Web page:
Introduction: As humans we’d like to believe that we will be ready to act according to our values regardless of the situation in which/where we find ourselves in. When considering prosocial behavior, however, research suggests this not to be fully true. Since prosocial behavior is intended to benefit others without having set laws regulating it, it can be influenced by many situational and dispositional factors (Eisenberg, Fabes & Spinard, 2006; Paciello, Fida, Cerniglia, Tramontano & Cole 2013b; Boer & Fischer, 2013; Tyler, Orwin & Schurer, 1982; Pallida-Walker & Fraser, 2014; Simpson & Willer, 2008; Zanon, Novembre, Zagrando, Chittaro & Silani, 2014). Therefore, prosocial behavior is multifaceted and dynamic, as it comprises a multitude
However, regardless of one’s role in society, everyone is expected to give respect to others in the same way one would want to be respected. Everyone is worth of being respected but the amount of respect that one receives depend on many factors such as authority, achievements and importance. Furthermore, respect involves different dimensions like its various types, manners of showing it, factors that affect it, and its effects especially to the youths. Respect has different types depending on the relationship between two persons (the respecter and the respected), some characteristic, and the point of view from which respect is given. In an online article by Ater
Some example of norms includes Folkways, often referred to as "customs." They are standards of behavior that are socially approved but not morally significant. They are norms for everyday behavior that people follow for the sake of tradition or convenience. Breaking a folkway
We have been trained to be obedient to authority. This quality is deep-rooted in us all from the manner in which we were brought up. It is natural for people to obey orders from those whom they recognized as their authority. This is the natural response to legitimate authority and can be learnt in a variety of situations. In a summary written in the article “The Perils of Obedience” (Milgram 1974), states: “The legal aspects of obedience are of enormous import, but they say very little about how most people behave in concrete situations.” The experiment set up at Yale University was to measure how much pain an ordinary citizen would mete out onto another person just because an authoritative direction or instruction to do so was given.
Over a period of time, these norms have not only governed us, but have also worked towards discouraging conflicts among societies. These norms are supposed to be followed by everyone to remain a part of the society. These norms are the code of conduct, which are very important in maintaining stability and peace in a society. If these norms are not followed then there is a possibility of the decline of a society. There are many subsets of these social norms and some of the examples are caste, class and gender based norms.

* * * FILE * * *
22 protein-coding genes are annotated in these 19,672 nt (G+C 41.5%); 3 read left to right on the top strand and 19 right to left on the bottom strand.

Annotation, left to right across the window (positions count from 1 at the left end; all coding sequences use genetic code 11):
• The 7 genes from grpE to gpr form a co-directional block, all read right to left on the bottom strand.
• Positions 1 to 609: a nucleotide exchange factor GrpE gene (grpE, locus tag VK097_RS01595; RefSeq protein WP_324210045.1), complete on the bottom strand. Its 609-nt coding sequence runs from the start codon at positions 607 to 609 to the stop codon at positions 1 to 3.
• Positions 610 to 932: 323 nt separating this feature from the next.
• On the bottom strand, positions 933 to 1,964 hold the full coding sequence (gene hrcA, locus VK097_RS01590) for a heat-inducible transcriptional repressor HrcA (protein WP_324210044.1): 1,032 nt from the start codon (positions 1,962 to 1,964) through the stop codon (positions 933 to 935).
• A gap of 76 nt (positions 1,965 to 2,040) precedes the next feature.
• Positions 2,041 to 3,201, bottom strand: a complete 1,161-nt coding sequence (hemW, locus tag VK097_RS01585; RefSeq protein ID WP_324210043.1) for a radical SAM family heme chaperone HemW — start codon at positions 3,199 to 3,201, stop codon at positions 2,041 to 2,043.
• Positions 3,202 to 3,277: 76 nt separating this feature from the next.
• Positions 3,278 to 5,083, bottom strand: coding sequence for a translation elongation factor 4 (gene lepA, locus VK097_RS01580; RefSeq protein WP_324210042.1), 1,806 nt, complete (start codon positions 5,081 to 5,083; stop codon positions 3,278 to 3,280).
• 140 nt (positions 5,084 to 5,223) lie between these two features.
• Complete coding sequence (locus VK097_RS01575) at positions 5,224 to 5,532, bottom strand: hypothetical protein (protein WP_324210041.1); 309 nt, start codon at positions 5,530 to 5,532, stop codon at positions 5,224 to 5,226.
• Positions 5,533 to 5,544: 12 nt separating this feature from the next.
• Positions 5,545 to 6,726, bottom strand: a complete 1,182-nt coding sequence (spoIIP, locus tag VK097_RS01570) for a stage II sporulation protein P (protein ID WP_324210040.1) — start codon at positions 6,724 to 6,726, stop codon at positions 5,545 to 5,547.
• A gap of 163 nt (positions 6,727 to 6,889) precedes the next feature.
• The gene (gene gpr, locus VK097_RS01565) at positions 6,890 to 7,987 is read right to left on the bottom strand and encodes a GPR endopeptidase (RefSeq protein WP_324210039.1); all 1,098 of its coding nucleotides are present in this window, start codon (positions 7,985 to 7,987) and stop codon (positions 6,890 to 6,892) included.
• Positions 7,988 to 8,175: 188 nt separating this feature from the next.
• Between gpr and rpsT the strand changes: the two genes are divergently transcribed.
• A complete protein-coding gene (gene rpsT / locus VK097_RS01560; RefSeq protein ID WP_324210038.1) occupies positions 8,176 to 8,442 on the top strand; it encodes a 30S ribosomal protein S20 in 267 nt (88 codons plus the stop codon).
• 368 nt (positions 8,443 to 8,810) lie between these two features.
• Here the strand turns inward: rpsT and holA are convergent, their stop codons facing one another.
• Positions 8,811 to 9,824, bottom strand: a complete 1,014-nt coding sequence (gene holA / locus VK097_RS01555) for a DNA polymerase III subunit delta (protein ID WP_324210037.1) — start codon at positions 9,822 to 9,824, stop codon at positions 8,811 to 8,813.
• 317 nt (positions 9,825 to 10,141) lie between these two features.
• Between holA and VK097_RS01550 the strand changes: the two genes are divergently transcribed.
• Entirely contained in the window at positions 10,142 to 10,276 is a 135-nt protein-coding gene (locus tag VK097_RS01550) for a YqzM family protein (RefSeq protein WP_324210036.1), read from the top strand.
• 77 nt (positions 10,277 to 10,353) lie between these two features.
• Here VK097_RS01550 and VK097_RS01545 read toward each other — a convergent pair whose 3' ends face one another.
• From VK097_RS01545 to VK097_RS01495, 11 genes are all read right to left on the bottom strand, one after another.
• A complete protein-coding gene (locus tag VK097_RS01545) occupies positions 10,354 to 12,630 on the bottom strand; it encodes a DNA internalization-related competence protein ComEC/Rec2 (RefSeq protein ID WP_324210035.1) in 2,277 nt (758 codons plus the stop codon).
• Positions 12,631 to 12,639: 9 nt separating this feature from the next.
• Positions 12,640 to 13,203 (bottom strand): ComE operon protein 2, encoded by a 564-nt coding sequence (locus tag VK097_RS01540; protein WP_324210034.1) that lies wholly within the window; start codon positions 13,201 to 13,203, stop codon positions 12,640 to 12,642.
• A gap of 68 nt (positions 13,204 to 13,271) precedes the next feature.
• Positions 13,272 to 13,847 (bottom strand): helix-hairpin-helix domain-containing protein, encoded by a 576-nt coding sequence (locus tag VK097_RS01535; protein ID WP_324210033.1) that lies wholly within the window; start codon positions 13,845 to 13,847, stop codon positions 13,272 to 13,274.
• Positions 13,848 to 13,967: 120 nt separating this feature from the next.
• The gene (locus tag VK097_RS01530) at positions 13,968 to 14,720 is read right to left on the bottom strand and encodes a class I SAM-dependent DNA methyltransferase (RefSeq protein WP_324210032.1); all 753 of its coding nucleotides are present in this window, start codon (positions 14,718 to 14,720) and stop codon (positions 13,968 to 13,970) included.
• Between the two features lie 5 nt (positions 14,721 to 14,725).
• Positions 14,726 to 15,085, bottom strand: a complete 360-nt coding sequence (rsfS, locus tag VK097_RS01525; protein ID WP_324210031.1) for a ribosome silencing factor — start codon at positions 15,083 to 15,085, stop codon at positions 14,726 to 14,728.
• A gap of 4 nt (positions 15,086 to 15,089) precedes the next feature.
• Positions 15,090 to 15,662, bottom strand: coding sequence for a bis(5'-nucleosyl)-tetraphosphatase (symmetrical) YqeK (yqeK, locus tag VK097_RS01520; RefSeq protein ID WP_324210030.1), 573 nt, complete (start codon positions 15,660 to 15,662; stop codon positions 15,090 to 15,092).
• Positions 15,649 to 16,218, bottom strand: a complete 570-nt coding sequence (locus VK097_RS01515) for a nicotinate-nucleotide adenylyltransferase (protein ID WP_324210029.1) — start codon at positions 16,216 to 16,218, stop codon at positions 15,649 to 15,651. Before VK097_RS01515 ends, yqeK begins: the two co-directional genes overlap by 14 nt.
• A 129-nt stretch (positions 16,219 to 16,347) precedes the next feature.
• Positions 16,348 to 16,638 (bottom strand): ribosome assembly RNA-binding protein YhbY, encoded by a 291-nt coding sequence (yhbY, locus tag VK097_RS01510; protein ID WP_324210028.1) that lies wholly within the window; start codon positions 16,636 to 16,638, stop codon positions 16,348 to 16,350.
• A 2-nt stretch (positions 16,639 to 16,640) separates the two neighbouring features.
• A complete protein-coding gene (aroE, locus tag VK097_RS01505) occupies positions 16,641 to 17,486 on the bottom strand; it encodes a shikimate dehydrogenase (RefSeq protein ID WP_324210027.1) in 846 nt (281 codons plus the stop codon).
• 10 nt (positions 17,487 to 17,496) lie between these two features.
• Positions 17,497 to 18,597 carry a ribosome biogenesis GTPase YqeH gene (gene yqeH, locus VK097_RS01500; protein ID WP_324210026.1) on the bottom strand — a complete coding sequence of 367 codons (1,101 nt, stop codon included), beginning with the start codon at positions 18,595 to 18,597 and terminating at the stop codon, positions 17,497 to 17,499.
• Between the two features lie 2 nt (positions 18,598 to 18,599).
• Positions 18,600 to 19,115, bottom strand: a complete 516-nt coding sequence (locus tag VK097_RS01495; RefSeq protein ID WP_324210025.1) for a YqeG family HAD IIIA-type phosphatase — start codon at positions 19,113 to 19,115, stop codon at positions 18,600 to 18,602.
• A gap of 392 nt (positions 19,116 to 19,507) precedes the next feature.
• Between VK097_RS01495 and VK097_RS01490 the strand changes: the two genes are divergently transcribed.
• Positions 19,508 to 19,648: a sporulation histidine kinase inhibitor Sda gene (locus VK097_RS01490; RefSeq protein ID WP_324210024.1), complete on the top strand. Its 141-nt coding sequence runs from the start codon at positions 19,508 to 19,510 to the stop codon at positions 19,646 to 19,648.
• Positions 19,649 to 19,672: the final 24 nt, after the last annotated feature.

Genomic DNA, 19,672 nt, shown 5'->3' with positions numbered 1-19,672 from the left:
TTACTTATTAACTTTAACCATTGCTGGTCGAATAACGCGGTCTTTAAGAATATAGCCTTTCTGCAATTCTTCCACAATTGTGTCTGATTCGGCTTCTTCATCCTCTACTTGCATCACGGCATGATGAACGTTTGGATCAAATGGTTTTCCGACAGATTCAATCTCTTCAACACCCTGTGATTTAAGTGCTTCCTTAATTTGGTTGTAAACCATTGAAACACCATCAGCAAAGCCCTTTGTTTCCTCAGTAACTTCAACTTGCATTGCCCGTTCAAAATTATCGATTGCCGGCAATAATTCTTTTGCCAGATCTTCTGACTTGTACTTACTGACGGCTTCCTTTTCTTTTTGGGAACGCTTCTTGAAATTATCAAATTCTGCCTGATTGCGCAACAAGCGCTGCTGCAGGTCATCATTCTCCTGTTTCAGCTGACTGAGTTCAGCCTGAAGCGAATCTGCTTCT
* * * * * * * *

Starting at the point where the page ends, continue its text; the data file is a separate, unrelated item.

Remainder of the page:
According to Gillian Fournier, norms are socially formed rules on values, beliefs, attitudes, and actions (2010, n.p.). Norms predict the acceptable behavior in certain cultural or social group. Although these rules are not laws, members of a community may punish the one who violates these rules by shaming, ignoring or animadversion. This concept is widely applied to various psychological issues since people have always been interested in the relation between typical and unusual. Hence, this idea got a reflection in popular media.
The unwritten law is of great importance to our society as well. It is obvious that the majority of people take under consideration what the rest of the people are going to think if they do something not illegal but improper. In these occasions we can see how the fact that we are all members of groups can affect our choices and help us make the right
This focus on absolute gains is how neoliberalism explain the importance of international institutions, through which neoliberalism suggests states collectively work to solve common problems for the absolute benefit of all actors involved (Karns, p. 47-48). Because there is an assumed level of distrust between competing states,
Culture is a set of shared values that a group of people hold. Values can affect how you judge others, as well as how you think. Cultural meanings point out some behaviors as right or wrong, normal or strange. Every culture has a set of rules that their citizens follow. Most of us are aware of our own biases since we have inherit these since we were young.
In international relations, constructivism is regarded to be the starting point of the institutionalization of values that leads to the development of collaborative behaviors within the international society. Constructivism is a structural theory of the international system which is based on the following main principles: 1. States are considered the primary actors of study for international political theory; 2. The principal structures in the states system are intersubjective rather than material; 3. State identities and interests are a major part produced by these social structures, rather than generated exogenously to the system by human nature or national politics.